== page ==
Our Crashing Economy
Obama is going to delay his push for Congress to approve 3 job-killing trade deals until after the August recess in the hopes he can get Trade Adjustment Assistance included. I guess he hopes to continue to pretend these have anything to do with job creation?
Matt Taibbi is horrified that Democrats are treating the idea of a tax holiday as a serious proposal.As he describes, “leading members of the Senate are seriously considering giving the most profitable companies in the world a total tax holiday as a reward for their last seven years of systematic tax avoidance.”
Your Daily Murdoch
News Corp has lifted their gag on lawyers Harbottle and Lewis. So we may find out why they sat on damning emails for years.
Scotland Yard appears to have the goods on Andy Coulson: evidence he knew of illegal payments to the police.
The closest known analogy between News Corp’s UK hacking and actions here in the US has to do with a supermarket advertising company that alleged News Corp’s competitive subsidiary had hacked it. The company sued, only to be bought out by News Corp, ending the suit. And why weren’t criminal charges filed? Because Chris Christie, as US Attorney, didn’t bring charges.
Justice and Injustice
In OH, agencies only have to pay $10,000 if they improperly destroy public records. Golly. I wonder what effect that law will have?
At Netroots Nation, at a meeting on immigration, Luis Gutierrez revealed that the number of undocumented immigrants deported–400,000 a year–is set by Congressional statute that, in turn, feeds a whole deportation industry. Now, Republicans are trying to eliminate all executive branch discretion on deportation. I wonder which deportation industry donors are pushing that?
Nicholas Shaxson reports that a researcher has won an appeal to get key parts–names of key people, companies, and one country–of an old report on the BCCI scandal via FOIA. Of particular interest, the judges overrode the British desire to keep the country redacted because, “there is considerable public interest in the public seeing the whole of the Sandstorm Report so that it can be seen, not just what happened, but what role was played by the governments, institutions and individuals who were involved with an organisation guilty of what the authors of the Sandstorm Report (paragraph 10.1) described as ‘an enormous and complex web of fictitious transactions in what is probably one of the most complex deceptions in banking history.'”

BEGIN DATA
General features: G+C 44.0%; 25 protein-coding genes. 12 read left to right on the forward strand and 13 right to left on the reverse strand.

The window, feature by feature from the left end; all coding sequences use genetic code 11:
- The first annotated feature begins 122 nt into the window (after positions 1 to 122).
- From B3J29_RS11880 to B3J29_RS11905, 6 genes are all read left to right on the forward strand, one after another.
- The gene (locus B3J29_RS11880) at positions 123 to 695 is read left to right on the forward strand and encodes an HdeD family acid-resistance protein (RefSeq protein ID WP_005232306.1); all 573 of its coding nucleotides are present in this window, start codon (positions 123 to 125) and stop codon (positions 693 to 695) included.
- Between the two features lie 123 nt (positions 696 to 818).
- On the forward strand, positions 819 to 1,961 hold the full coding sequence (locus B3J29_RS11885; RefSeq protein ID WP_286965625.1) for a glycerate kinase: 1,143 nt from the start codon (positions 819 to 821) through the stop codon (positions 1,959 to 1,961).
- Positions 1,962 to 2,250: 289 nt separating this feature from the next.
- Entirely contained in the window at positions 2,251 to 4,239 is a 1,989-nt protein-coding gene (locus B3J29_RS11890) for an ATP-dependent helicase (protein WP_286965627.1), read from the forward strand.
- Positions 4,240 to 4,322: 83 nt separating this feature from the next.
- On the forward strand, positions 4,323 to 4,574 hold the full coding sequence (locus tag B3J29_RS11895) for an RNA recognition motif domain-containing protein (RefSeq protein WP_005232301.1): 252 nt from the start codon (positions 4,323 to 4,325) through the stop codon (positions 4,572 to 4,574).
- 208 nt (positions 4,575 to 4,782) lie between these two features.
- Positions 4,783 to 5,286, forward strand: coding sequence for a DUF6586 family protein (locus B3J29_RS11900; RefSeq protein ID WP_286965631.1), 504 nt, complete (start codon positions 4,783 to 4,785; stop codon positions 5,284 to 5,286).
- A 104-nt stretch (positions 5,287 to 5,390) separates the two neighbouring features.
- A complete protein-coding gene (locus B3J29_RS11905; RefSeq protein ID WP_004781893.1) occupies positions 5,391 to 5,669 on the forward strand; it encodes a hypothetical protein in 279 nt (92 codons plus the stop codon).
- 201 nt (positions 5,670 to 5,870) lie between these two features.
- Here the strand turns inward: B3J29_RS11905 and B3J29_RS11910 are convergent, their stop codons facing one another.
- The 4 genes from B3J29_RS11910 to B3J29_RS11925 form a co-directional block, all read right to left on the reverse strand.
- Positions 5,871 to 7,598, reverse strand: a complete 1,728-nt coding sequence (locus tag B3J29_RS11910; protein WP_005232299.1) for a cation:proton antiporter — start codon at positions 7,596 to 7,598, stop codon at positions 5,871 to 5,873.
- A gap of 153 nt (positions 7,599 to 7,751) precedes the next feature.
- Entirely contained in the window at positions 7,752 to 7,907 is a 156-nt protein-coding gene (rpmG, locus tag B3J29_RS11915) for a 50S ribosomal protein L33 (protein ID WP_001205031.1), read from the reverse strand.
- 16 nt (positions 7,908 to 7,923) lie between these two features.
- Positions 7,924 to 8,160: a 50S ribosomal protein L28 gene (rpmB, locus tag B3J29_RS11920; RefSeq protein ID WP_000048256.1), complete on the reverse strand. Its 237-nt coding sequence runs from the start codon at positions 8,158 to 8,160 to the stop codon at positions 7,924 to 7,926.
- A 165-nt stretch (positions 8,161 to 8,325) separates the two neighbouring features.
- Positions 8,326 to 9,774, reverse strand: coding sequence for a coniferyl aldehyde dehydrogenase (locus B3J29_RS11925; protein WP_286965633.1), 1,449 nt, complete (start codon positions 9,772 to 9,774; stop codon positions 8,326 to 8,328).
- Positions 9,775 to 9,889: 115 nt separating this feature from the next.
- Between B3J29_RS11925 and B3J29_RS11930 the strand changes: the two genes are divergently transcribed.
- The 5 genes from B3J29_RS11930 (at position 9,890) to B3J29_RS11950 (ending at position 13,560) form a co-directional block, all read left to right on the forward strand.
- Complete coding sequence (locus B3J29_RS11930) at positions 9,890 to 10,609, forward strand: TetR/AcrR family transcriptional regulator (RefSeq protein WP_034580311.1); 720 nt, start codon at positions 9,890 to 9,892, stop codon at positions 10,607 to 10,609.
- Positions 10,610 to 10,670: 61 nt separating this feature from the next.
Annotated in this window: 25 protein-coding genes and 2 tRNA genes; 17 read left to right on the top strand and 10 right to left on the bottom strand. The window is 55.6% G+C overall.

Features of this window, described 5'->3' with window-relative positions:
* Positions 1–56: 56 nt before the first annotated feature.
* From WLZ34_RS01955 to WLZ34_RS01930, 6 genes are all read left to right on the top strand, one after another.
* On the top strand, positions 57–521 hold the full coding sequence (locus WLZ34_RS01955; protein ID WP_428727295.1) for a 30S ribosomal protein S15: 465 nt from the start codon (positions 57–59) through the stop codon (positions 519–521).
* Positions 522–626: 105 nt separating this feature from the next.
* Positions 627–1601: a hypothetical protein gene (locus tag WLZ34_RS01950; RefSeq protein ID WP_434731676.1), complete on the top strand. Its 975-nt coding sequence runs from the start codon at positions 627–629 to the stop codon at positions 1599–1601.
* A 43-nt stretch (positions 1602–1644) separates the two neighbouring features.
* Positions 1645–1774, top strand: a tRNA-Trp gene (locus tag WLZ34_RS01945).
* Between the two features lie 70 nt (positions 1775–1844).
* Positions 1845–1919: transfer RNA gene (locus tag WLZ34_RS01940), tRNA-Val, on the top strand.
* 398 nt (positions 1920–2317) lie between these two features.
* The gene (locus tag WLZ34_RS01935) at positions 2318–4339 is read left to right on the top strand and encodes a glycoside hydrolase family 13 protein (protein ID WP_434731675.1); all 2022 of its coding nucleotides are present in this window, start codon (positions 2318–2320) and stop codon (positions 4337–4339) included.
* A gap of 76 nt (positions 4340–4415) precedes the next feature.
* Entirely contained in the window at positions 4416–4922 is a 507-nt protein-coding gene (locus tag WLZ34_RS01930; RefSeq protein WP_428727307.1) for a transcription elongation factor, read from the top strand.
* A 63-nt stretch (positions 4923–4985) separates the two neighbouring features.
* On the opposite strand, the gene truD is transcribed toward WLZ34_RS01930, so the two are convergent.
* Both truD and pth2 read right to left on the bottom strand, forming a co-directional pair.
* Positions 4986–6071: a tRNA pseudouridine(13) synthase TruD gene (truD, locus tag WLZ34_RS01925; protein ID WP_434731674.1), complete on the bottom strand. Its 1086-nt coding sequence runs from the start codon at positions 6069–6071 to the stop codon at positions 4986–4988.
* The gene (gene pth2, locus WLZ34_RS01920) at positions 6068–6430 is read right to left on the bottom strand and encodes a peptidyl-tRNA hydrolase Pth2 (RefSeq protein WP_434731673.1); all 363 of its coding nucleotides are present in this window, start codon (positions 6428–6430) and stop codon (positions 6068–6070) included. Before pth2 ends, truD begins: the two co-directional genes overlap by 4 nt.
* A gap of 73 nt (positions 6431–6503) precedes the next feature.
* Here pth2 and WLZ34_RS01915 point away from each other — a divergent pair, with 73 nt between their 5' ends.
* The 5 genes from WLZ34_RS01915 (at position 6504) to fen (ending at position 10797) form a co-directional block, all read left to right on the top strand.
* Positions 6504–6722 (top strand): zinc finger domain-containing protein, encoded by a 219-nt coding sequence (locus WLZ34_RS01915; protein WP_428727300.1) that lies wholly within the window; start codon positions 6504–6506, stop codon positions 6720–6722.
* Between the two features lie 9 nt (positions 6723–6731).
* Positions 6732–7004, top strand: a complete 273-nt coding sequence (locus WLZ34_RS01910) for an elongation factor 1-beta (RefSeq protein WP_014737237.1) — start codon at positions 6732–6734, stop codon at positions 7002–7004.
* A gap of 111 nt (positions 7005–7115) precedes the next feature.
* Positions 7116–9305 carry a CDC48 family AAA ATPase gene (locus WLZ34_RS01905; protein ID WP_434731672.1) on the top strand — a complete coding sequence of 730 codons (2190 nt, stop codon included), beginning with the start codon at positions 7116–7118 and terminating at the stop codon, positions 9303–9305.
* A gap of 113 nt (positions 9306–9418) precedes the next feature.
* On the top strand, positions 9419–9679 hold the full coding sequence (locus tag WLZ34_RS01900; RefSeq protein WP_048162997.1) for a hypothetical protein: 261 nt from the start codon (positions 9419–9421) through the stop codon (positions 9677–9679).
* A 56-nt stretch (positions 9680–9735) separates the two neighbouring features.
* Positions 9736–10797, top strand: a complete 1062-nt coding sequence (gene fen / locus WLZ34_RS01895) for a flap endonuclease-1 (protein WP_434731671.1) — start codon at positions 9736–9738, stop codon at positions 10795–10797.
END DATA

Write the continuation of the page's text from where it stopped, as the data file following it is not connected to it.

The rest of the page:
Yesterday, I noted that judges had thrown out convictions against a bunch of environmental activists because the informant who had built the case against them was an agent provocateur. Craig Murray voices something I thought of too when I read about this: Muslims (I’d say in the UK and here in the US) are not afforded the same ability to make such a case about informants.
Faced with an inability to master the human knowledge about Afghanistan, DOD has once against thrown computers at the problem–this time in the form of a DARPA program called Nexus 7. The logic is, “If you get transparency, you don’t need boots on the ground.” I’m sure they think they’ve achieved transparency. Uh huh.
WA has canceled the driver’s license of Jose Antonio Vargas, who revealed publicly last month he is undocumented.
The Aussies are going to take the proceeds that former Gitmo detainee David Hicks makes off his book.
Our Dying Empire
Amidst the more generalized craziness surrounding the debt limit, the House Foreign Affairs Committee has been hosting its own little marathon of crazy as it debates the appropriations for next year. It has already voted to cut the Organization of American States, reinstate the global gag rule on abortion, and now they’re talking about declaring the Muslim Brotherhood a terrorist organization (a vote on this will be delayed pending a classified hearing). But don’t worry–we’ll still fund Pakistan (which I do think we should do, but it does demonstrate the priorities here).